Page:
Fear of Missing Out (FoMO) as Really Lived: Five Classifications and one Ecology

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Authors: Alutaybi, A., McAlaney, J., Arden-Close, E., Stefanidis, A., Phalp, K. and Ali, R.

http://eprints.bournemouth.ac.uk/32658/

https://ieeexplore.ieee.org/xpl/conhome/8952729/proceeding

Journal: BESC

Pages: 1-6

Publisher: IEEE

ISBN: 978-1-7281-4762-8

This data was imported from Scopus:

Authors: Alutaybi, A., McAlaney, J., Arden-Close, E., Stefanidis, A., Phalp, K. and Ali, R.

http://eprints.bournemouth.ac.uk/32658/

Journal: BESC 2019 - 6th International Conference on Behavioral, Economic and Socio-Cultural Computing, Proceedings

ISBN: 9781728147628

DOI: 10.1109/BESC48373.2019.8963027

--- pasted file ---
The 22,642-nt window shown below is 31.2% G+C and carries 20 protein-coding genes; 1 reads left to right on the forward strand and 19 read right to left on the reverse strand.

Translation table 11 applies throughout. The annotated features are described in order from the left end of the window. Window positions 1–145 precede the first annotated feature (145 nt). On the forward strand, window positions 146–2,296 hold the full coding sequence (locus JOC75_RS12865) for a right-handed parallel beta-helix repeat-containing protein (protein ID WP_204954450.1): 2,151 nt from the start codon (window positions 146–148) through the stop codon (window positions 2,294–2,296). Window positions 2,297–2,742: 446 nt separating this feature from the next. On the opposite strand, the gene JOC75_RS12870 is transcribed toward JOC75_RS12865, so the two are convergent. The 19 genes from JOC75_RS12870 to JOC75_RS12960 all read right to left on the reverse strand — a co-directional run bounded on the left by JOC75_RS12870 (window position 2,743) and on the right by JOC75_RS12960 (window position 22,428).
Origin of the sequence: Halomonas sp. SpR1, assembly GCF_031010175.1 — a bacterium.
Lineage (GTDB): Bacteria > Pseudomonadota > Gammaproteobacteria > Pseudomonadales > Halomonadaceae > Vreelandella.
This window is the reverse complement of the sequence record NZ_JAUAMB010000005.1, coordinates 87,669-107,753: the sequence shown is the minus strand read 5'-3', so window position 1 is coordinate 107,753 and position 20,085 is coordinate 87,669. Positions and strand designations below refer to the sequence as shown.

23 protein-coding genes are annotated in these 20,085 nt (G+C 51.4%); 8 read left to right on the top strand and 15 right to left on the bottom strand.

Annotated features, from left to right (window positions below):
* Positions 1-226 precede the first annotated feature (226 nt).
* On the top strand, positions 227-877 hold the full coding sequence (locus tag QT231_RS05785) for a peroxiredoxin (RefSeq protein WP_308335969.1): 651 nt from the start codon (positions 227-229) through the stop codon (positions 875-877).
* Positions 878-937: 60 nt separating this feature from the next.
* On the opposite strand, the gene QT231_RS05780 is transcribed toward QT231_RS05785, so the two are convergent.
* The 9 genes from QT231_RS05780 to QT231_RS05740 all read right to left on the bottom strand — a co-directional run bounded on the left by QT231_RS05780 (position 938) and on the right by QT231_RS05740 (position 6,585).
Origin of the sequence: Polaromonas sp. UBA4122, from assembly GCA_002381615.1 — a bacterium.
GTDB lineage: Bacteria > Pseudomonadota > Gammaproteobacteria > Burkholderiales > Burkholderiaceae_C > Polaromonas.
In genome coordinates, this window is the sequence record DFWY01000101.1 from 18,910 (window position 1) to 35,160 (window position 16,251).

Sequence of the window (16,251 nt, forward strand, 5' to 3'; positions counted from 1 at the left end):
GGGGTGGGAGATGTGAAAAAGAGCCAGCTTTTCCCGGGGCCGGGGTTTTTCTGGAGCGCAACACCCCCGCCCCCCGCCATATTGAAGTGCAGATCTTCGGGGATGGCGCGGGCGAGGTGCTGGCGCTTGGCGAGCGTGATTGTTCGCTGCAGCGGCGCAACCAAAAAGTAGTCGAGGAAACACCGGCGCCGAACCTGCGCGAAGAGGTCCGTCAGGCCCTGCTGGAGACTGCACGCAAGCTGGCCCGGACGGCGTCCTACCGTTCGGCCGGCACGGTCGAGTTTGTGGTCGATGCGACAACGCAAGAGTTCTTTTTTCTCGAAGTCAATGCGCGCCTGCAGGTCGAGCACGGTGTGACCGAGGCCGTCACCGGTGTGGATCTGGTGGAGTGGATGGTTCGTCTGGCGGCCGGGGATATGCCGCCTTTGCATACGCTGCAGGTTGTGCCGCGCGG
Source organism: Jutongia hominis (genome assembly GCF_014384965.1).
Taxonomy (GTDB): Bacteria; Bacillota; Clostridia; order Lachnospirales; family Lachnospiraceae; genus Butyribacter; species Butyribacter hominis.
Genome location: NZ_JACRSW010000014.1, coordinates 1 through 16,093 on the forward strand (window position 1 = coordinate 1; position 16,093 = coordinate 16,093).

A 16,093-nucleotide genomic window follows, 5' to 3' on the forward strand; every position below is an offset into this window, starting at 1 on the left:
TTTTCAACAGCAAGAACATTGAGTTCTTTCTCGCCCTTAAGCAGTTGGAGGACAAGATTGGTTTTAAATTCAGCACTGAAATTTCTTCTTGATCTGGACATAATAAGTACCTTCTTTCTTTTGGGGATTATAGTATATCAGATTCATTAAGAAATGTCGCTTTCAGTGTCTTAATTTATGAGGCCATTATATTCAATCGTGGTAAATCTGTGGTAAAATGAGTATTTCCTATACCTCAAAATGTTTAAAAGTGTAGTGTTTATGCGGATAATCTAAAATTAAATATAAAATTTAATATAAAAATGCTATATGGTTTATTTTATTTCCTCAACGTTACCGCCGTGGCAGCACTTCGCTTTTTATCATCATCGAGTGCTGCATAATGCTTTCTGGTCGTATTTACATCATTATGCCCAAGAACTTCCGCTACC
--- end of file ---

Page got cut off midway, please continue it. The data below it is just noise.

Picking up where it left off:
© 2019 IEEE. Social media provides a platform for information sharing and dissemination and has speedily become a popular method for individuals to relate to others regardless of the time and geographical distance. However, this wealth of connectivity and availability of information may lead to the experience of the Fear of Missing Out (FoMO) that typically refers to a preoccupation of the users of social media about lost opportunities when they are offline or unable to connect and communicate as wished. Despite the recognition of the concept, studies around FoMO have used offline data collection techniques such as interviews, focus groups and surveys. This has led to a limited understanding of the lived FoMO experience and a rather simplified and coarse-grained view of the concept. In this paper, we delve into the specifics and nuances of FoMO through multi-stage qualitative research, including interviews, diary study and three focus group sessions and elaborate upon the concept and determine its various manifestations and classification. The lived experience is mainly gathered through a diary study. We present five main classifications characterising FoMO and develop an ecology for it.

The data on this page was last updated at 05:19 on April 6, 2020.